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Experts Identify That Conti Ransomware Group Made $25 Million From Victims.

According to MalwareHunterTeam,  “While both the clearweb and Tor domains of the Conti ransomware gang’s leak site are online and working, both their clearweb and Tor domains for the payment site (which is obviously more important than the leak) are down.”

Conti, which first appeared on the cybercrime landscape in October 2019, is thought to be the work of the Russia-based threat group Wizard Spider, which is also the operator of the infamous TrickBot banking malware. Since then, at least 567 different companies’ critical data has been exposed on the victim shaming site, with the ransomware cartel receiving over 500 bitcoin ($25.5 million) in payments since July 2021.

The Conti ransomware group’s clearnet and dark web payment portals have gone down in what appears to be an attempt to migrate to new infrastructure after details about the gang’s inner workings and members were made public.

While ransomware attacks work by encrypting the victims’ sensitive information and making it inaccessible, threat actors have increasingly adopted a two-pronged strategy known as double extortion, in which they demand a ransom payment for decrypting the data and threaten to publicly publish the stolen information if the payment is not received by a specific deadline.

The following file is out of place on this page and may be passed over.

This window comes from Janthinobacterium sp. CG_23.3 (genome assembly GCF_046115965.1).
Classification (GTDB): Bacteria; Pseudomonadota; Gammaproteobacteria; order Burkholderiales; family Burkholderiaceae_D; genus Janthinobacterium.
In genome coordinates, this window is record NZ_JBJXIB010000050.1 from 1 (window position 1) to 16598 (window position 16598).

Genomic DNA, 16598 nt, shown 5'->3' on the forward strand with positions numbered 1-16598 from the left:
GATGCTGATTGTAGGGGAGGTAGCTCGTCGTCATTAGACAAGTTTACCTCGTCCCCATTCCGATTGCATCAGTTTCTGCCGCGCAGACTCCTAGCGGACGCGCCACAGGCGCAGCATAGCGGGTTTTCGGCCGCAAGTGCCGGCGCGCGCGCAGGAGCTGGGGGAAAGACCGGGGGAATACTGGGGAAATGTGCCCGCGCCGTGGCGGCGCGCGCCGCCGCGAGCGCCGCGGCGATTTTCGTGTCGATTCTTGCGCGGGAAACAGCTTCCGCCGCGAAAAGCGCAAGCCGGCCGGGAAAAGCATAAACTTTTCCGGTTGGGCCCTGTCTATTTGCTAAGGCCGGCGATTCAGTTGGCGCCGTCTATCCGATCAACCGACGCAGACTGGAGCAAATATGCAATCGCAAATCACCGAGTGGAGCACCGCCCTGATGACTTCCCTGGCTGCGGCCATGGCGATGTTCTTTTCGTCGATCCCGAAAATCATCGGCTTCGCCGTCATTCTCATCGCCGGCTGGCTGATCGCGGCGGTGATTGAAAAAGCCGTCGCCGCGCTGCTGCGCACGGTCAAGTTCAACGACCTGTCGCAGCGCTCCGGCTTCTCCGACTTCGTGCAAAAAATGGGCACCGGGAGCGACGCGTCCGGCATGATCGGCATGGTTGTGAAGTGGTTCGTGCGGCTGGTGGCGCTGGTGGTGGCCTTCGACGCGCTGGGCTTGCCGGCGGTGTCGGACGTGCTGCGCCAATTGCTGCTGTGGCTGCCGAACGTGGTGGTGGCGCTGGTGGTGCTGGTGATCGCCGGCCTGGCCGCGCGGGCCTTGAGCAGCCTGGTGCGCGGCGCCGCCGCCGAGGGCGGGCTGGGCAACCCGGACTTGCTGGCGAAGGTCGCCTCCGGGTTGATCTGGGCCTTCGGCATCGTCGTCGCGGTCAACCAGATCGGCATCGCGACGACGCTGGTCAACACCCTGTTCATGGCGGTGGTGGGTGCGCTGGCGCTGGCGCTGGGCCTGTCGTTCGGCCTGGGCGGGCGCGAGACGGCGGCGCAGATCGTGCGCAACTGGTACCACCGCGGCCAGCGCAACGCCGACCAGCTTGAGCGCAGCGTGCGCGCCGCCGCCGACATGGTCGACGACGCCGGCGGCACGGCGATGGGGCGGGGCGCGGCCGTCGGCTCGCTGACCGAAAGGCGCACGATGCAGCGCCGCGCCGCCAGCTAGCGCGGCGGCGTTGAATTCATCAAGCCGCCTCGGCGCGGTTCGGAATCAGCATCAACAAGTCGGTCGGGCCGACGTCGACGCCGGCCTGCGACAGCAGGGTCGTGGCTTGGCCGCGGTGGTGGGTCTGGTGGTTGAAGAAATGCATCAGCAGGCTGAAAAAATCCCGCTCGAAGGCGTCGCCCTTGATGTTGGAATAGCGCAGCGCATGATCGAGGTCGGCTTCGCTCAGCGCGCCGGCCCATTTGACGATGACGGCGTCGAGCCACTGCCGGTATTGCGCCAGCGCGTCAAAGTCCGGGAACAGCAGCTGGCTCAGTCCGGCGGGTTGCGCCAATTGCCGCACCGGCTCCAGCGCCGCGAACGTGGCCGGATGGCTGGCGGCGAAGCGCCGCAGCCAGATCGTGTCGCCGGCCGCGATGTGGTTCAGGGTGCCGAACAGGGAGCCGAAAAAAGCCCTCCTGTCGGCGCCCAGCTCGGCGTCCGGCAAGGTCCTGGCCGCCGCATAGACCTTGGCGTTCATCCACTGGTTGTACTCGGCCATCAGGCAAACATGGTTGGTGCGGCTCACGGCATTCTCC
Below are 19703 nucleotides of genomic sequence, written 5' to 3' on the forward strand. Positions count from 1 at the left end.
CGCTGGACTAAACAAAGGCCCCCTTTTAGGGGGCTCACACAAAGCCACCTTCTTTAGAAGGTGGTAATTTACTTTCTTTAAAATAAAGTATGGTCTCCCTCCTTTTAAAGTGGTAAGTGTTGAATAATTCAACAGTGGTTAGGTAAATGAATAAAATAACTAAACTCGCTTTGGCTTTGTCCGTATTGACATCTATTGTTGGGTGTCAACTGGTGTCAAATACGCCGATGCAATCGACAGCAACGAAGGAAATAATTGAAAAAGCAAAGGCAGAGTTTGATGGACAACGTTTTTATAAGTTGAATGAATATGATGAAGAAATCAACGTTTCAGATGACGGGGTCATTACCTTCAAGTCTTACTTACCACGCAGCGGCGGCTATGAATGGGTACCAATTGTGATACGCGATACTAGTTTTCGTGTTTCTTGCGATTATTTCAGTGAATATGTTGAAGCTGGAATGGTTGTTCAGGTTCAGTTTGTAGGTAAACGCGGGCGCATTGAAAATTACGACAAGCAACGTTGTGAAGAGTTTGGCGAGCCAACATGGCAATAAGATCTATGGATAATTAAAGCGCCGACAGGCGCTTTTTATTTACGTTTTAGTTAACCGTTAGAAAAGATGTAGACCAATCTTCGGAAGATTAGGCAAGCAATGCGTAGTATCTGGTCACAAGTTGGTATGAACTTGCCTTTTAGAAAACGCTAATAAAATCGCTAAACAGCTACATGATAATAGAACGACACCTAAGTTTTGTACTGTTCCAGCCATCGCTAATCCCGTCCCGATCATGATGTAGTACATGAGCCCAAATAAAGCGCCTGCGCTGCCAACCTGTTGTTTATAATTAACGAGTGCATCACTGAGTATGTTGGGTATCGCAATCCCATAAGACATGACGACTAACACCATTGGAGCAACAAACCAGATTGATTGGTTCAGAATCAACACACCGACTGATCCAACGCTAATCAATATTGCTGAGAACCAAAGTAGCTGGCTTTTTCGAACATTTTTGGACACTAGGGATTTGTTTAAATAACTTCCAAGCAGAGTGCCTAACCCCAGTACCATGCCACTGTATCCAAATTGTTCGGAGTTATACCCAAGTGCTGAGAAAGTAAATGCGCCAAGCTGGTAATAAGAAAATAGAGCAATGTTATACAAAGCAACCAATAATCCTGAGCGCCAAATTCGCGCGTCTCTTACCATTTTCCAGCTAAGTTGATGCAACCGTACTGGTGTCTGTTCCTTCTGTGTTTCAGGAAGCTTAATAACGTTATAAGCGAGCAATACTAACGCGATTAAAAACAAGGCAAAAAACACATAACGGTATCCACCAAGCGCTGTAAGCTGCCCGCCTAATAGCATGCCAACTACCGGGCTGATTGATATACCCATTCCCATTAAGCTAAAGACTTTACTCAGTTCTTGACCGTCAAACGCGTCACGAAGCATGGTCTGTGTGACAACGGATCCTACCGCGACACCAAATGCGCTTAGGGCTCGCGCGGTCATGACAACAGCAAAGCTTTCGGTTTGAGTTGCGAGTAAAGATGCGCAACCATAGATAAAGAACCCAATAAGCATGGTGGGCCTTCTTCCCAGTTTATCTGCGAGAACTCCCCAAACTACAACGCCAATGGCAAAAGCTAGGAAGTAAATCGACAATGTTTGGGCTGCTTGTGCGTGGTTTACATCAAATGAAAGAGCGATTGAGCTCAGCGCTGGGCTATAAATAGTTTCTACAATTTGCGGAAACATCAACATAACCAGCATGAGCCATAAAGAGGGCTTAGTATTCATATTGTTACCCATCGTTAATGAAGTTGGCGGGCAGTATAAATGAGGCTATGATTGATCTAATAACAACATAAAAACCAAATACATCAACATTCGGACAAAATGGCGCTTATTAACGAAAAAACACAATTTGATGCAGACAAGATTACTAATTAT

The researchers noted that “Conti customers – sponsor threat actors – use [a digital] management panel to create new ransomware samples, manage their victims, and collect data on their attacks.” the syndicate’s attack kill chain that utilised PrintNightmare (CVE-2021-1675, CVE-2021-34527, and CVE-2021-36958) and FortiGate (CVE-2018-13374 and CVE-2018-13379) vulnerabilities to compromise unpatched systems.

A Team Cymru investigation into Conti’s ransomware negotiation process published last month uncovered a similar open web URL named “contirecovery[.]info. “PRODAFT also claimed to have gained access to the group’s recovery service and an admin management panel hosted as a Tor hidden service on an Onion domain, revealing extensive details of a clearnet website called “[contirecovery[.]ws]” that contains instructions for purchasing decryption keys from affiliates.

Finally the researchers concluded that . “To address the complex challenge of disrupting cybercriminal organisations, public and private forces must collaborate to better understand and mitigate the threat’s broader legal and commercial impact.”

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